If Alice wants to accept the opening, she doesn’t have to do anything. However, if she wants to deny the opening, she will need to supply another valid opening to this commitment. Since Alice cannot break the binding property of the commitment scheme, she couldn’t have forged the opening she provided maliciously. This must mean that the opening provided by the platform is bogus, and the judge can then give his verdict.

There are more nuances to this protocol, which we will come back to later. Now let’s see how this signature scheme actually works.

Chameleon Hash Function

The secret sauce behind Chameleon Signatures is creating a commitment scheme that satisfies the property that I mentioned before — Alice cannot produce forgeries while the platform can trivially produce arbitrary openings to a given commitment. What the authors came up with was called the Chameleon Hash Function.

Basically this Chameleon Hash Function takes in a message, randomly samples a nonce, and outputs a commitment to the message. This commitment is binding and hiding just like other kinds of commitment schemes — Alice cannot come up with two different message-nonce pairs that arrive at the same commitment.

Alice() -> (m_0, r_0), (m_1, r_1)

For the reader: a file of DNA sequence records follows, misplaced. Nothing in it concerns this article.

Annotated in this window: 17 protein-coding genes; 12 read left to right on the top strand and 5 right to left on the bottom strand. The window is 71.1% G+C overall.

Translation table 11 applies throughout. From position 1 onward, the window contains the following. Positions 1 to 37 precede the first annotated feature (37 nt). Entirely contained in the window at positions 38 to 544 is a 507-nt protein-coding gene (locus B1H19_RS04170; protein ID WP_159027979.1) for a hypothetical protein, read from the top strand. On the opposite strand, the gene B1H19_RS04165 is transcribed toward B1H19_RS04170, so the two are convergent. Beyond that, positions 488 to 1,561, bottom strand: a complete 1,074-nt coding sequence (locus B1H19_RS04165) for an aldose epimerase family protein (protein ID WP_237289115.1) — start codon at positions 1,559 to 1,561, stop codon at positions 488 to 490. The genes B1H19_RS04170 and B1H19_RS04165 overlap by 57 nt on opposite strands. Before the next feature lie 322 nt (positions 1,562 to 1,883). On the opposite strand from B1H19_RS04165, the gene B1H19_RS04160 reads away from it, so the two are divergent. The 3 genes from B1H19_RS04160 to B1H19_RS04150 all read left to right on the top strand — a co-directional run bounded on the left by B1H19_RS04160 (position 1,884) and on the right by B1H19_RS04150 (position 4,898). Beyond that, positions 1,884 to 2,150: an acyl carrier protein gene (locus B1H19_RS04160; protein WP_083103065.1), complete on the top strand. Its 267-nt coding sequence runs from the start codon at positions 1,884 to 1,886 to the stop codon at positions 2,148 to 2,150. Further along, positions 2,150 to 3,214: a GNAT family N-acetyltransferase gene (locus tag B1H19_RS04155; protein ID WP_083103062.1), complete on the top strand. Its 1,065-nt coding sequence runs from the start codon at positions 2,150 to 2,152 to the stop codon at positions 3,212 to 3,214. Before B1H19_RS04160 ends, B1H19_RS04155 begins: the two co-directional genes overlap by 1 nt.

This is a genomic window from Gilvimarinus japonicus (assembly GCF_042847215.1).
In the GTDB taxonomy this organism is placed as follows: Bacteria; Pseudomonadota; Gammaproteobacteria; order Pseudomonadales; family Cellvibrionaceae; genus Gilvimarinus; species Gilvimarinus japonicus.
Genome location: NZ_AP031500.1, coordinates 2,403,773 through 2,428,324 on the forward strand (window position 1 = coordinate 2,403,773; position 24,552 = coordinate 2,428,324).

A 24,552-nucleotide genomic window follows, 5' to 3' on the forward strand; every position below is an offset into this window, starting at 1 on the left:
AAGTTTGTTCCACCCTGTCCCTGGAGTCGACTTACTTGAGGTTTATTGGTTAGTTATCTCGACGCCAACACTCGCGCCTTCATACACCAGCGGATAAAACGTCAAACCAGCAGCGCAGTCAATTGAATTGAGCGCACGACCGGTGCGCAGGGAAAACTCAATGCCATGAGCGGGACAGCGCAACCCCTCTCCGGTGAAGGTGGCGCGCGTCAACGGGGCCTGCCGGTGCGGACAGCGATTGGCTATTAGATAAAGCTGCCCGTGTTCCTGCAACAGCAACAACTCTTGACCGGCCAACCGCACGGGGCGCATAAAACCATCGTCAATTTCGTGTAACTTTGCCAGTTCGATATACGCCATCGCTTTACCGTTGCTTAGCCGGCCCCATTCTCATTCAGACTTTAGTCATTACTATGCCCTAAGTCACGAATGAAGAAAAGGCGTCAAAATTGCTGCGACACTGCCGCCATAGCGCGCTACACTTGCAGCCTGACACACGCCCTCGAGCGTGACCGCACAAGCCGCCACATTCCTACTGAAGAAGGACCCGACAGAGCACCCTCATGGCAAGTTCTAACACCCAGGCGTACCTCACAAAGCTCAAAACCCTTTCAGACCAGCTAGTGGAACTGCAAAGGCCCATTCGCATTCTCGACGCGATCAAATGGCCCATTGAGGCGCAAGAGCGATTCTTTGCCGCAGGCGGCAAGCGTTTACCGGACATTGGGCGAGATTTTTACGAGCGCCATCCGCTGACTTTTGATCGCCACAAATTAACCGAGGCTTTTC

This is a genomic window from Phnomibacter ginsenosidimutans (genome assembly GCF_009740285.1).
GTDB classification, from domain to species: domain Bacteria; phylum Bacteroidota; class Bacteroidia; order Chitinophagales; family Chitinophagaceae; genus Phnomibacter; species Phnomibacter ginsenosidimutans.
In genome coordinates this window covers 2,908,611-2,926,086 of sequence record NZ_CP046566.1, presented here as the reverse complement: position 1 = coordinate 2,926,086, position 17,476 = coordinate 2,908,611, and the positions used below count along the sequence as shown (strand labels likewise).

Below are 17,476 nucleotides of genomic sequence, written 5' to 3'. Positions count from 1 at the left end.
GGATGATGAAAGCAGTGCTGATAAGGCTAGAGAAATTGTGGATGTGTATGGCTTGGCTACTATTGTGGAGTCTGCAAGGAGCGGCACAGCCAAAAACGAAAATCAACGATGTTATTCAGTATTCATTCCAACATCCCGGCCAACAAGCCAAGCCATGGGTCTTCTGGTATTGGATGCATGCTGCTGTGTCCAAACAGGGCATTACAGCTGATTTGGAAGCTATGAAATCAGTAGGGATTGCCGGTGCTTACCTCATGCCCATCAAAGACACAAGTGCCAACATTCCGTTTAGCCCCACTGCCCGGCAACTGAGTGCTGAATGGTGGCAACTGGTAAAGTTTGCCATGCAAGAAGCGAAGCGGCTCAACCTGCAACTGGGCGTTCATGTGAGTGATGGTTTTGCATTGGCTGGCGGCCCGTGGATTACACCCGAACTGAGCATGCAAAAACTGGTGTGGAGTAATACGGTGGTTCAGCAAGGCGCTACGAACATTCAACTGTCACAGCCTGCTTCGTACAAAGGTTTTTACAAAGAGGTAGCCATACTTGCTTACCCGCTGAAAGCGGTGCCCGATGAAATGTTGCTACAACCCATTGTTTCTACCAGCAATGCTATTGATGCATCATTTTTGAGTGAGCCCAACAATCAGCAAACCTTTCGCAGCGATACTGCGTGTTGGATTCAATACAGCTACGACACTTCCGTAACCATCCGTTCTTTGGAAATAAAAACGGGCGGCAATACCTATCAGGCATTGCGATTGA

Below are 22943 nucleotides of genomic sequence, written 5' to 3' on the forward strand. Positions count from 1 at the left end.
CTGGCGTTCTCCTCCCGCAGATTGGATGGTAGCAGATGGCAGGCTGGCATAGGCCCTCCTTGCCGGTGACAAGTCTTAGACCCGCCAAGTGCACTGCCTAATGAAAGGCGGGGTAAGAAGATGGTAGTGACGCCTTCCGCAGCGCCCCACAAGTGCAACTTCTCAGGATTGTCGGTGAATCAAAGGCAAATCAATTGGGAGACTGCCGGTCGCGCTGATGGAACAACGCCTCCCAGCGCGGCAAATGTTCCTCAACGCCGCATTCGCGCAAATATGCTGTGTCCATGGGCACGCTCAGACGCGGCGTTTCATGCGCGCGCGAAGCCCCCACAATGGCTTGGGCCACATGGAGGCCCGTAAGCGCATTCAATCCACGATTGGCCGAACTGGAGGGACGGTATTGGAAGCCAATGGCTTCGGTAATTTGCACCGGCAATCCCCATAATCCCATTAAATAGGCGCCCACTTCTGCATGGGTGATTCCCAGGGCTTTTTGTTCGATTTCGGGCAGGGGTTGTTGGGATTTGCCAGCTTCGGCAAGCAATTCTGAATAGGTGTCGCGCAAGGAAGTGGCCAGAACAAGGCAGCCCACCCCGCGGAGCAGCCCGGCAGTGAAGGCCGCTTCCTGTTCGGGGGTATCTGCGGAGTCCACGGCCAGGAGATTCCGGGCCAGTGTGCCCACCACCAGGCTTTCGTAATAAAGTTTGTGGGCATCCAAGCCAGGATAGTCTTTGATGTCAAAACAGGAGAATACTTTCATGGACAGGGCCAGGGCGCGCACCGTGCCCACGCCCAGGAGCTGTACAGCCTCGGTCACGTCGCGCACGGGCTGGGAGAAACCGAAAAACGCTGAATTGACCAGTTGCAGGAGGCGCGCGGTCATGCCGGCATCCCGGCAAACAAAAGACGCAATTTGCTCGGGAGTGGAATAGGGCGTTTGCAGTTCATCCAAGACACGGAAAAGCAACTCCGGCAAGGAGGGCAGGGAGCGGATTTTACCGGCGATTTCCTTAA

Prob[ChamHash(m_0, r_0) = ChamHash(m_1, r_1)] ~= 0

However, there’s also a trapdoor (or the secret key) to this function that allows whoever knows the trapdoor to arbitrary open this commitment into any kind of message-nonce pairs as they like.

The way Chameleon Hash Functions achieve this mesmerizing property is through using Claw-free Trapdoor Permutations.

Claw-free Trapdoor Permutations

Don’t be scare of its name. I’ll explain it shortly.

Permutation in Cryptography is a bit different from what we learned in Combinatorics. Here a permutation means a function that maps an input x to output y and both x and y are of the same size. Namely:

sizeof(x) == sizeof(y)

Another property required for this permutation function is that it needs to be bijective. What it really means that the mapping between input and output pairs is one-to-one. Let’s say if we have a permutation of numbers within 1–4. This is a valid permutation:

1 - 3
2 - 4
3 - 3
4 - 1

And this is not, because 3 is mapped twice as the output: